You may have noticed that the terms disaster recovery and business continuity are sometimes used interchangeably. Maybe that makes sense considering that both are vital to the very existence of any given business. However, though closely related, disaster recovery (DR) and business continuity (BC) are two entirely different strategies, each of which plays a unique role in protecting business operations.
When Disaster Strikes …
Disasters are bound to happen, and when they do, they can cripple entire infrastructures, facilities, and communities. Disaster recovery refers to planning designed to restore systems and data in the event that they are compromised. While the backup process is one of the most important elements, DR planning reaches well beyond making copies of your data.
A DR plan outlines how often you backup, where copies are replicated and stored in proximity to your data center, and your selection of recovery destinations. These components and many others all go into a comprehensive disaster recovery plan.
… Business Must Continue
From natural disasters to mishaps in the IT department, numerous events that can threaten an organization’s very existence—or at the very least, cause major disruptions and excessive downtime.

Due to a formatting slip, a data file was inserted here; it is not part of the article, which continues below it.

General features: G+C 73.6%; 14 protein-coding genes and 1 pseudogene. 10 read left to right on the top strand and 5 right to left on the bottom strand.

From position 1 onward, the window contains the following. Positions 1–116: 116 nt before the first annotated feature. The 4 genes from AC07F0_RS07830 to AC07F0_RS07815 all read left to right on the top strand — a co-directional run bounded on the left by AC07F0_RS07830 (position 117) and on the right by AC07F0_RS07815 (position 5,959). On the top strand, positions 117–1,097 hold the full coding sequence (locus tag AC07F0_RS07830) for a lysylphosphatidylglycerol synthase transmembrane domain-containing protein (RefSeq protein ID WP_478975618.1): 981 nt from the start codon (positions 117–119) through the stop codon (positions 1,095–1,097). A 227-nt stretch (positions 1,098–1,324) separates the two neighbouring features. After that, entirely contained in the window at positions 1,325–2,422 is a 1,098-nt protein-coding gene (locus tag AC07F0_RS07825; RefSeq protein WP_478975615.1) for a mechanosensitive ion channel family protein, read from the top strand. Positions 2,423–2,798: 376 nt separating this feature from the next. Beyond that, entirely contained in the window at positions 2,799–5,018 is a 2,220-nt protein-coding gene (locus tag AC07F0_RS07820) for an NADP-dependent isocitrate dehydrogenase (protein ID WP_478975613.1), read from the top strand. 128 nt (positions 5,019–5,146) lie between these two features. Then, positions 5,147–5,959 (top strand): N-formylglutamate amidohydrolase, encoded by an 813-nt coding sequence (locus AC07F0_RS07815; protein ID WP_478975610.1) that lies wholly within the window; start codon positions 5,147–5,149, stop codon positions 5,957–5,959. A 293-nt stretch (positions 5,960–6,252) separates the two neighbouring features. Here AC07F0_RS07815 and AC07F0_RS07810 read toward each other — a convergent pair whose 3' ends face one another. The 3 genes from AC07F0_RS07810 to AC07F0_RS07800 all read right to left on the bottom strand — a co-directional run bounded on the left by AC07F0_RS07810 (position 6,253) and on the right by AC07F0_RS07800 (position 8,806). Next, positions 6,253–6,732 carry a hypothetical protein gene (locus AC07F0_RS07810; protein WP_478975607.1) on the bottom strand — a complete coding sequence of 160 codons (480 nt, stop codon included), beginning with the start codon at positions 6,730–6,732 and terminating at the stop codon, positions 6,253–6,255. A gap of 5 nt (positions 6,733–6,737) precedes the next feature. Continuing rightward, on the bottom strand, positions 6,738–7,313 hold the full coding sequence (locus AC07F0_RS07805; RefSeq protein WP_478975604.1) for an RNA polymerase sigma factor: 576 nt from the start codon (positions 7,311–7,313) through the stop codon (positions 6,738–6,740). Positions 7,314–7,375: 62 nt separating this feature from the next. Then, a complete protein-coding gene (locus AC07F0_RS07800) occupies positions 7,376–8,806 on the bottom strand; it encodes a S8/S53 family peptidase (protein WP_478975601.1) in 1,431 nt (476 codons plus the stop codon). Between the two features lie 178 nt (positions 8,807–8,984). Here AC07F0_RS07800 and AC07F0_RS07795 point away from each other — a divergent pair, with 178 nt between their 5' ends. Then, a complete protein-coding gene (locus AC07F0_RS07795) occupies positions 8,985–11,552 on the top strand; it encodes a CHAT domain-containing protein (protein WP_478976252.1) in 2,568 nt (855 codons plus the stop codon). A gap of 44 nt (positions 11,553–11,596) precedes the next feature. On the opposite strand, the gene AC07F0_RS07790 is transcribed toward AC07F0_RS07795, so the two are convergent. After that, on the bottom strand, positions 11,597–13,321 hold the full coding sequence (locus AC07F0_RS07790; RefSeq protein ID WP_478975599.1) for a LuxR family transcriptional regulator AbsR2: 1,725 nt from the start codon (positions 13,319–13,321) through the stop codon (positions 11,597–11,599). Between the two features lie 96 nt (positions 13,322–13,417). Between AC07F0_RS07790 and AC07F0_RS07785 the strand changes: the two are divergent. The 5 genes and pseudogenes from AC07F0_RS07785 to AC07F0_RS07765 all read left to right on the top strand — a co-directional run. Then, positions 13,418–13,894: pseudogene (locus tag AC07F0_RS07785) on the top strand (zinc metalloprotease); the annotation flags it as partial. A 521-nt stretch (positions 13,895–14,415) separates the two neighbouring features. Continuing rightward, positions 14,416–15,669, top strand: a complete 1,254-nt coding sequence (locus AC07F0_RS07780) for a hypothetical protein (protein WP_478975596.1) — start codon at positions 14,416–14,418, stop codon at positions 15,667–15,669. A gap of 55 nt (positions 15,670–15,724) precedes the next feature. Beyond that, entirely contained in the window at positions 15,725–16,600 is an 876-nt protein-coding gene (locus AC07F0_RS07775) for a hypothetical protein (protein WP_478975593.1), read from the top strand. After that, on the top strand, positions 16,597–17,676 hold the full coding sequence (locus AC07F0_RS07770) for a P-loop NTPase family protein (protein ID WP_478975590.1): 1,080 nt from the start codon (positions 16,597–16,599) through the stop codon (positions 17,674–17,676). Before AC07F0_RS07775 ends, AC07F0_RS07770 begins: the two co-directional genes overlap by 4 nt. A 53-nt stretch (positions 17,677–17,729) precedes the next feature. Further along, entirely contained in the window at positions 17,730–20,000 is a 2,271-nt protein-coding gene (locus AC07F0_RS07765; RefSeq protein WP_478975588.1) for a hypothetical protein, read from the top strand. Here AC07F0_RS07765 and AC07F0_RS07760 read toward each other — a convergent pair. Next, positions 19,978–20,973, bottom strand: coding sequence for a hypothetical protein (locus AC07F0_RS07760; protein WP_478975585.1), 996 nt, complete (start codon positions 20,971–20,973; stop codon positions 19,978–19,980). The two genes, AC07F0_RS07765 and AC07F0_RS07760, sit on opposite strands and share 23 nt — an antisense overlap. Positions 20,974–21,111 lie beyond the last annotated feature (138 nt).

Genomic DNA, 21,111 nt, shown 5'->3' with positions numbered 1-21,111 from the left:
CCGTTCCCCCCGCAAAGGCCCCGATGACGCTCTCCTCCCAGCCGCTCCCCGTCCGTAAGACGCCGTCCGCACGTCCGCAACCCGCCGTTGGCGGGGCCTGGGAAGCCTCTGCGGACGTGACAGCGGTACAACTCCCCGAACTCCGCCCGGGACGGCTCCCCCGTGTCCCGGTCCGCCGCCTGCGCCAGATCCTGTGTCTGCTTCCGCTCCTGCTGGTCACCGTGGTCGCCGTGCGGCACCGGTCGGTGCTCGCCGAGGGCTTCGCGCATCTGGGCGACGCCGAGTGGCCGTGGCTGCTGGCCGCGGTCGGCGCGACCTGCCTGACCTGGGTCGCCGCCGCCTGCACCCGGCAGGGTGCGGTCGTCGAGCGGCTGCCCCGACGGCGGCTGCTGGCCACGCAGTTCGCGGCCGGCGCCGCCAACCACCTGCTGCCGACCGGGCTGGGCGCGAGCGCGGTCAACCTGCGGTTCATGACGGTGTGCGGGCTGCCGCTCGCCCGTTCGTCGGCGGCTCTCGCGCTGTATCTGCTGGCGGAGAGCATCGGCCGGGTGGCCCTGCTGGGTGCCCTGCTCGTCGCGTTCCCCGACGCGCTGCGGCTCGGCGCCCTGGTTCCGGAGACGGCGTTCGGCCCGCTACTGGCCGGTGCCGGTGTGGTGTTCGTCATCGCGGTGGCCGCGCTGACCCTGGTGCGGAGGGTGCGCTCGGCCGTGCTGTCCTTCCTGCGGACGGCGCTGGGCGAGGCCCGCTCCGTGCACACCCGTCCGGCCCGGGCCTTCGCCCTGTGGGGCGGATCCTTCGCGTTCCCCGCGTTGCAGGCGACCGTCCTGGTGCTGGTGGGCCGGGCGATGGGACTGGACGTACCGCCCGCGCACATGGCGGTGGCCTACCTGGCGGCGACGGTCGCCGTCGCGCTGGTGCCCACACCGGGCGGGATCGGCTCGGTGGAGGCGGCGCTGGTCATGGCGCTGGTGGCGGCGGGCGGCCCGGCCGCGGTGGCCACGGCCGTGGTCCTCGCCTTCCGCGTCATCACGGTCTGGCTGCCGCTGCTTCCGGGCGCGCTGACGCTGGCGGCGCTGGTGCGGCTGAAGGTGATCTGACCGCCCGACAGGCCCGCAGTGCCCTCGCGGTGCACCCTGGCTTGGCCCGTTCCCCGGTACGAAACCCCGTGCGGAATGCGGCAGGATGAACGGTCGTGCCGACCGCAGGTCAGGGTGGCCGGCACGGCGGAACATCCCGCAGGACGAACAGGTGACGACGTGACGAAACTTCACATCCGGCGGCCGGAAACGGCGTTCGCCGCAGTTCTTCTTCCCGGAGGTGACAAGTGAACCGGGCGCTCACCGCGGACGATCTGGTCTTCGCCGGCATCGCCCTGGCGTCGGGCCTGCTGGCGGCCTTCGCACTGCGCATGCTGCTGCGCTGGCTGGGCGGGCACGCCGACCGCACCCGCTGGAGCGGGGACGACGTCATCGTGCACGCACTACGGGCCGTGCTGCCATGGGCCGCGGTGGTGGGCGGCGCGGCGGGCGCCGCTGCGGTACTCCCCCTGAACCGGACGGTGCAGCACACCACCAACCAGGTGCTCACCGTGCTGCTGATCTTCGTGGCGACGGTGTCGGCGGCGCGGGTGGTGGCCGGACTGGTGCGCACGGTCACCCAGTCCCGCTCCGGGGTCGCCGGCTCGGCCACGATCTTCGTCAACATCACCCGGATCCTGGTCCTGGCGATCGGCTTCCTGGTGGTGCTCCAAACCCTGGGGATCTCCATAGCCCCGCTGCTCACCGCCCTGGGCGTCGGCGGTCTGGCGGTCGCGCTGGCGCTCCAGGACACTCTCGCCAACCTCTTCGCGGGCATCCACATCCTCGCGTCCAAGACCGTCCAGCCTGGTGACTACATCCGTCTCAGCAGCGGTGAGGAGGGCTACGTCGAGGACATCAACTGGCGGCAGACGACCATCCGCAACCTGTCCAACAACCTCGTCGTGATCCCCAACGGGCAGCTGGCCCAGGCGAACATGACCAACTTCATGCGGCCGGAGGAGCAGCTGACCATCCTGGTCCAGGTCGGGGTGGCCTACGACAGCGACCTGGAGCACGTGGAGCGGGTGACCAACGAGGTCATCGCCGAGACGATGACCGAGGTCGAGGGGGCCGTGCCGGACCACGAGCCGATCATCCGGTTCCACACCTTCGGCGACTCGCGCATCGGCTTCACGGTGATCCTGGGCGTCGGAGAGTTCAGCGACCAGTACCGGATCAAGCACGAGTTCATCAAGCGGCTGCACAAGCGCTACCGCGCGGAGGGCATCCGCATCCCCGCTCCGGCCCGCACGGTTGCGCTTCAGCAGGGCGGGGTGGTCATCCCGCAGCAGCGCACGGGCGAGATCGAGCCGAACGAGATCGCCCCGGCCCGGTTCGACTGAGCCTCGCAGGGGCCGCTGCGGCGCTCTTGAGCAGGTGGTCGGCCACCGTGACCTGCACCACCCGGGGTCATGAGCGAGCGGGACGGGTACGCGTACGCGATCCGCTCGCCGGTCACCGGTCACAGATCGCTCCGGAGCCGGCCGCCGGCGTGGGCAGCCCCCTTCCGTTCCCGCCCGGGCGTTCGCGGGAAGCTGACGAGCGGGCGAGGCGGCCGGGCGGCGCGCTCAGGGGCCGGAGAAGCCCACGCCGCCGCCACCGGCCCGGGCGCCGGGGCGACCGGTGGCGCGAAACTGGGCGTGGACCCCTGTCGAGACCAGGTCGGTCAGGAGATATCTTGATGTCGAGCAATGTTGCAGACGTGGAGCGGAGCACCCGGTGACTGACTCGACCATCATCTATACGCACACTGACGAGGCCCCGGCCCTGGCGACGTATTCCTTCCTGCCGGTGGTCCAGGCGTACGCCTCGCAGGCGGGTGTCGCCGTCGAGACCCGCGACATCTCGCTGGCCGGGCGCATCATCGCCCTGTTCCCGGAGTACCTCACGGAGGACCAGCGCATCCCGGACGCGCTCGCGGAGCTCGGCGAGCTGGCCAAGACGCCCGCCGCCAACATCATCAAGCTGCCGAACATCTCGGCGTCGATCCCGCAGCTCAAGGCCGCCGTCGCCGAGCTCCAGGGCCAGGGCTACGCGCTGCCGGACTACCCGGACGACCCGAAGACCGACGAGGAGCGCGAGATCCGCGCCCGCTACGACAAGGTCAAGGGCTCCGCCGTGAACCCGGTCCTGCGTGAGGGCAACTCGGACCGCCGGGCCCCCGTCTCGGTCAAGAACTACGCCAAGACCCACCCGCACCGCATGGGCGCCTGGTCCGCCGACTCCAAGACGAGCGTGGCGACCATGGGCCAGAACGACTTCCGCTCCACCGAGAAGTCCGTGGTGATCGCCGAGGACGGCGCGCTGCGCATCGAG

Business continuity planning focuses on designing strategies that keep business operations going. The BC planning process is far more granular by comparison. Its extensive detail can be seen in its dependence on redundancy: from servers, storage, and networking equipment to customer service reps, marketing personnel, and security detail. Everything that could possibly disrupt business flow must be stacked in reserves.
If you’re still confused or thinking these two concepts are more alike than different, you are not entirely wrong. Both strive for the common goal of sustaining business operations at all costs. But while DR planning primarily focuses on recovering IT resources on the heels of disaster, BC planning encompasses your software, finances, human resources, and anything else necessary to keep the lights on. When you look at it this way, you may see that disaster recovery is a main cog in the engine that is business continuity.
Striking a Balance
For many organizations, the issue isn’t whether to implement one strategy or the other—it’s finding an ideal balance between the two. In almost all cases, finding that happy medium comes down to specific needs and how much you can afford to spend on either strategy, as planning alone can be rather costly. Businesses hindered by tight budgets often look to outsourced solutions for answers.
Managed services can prove immensely valuable by simplifying disaster recovery and business continuity projects while keeping planning affordable and helping organization make effective use of their time.
These days, it’s virtually impossible to ensure business continuity without the support of a reliable disaster recovery plan. Companies of all sizes depend on each strategy to keep things rolling. While your business requirements may favor one or the other, chances are, you need both working at the right time, in the right place, and in conjunction to secure survival of your business when push comes to shove.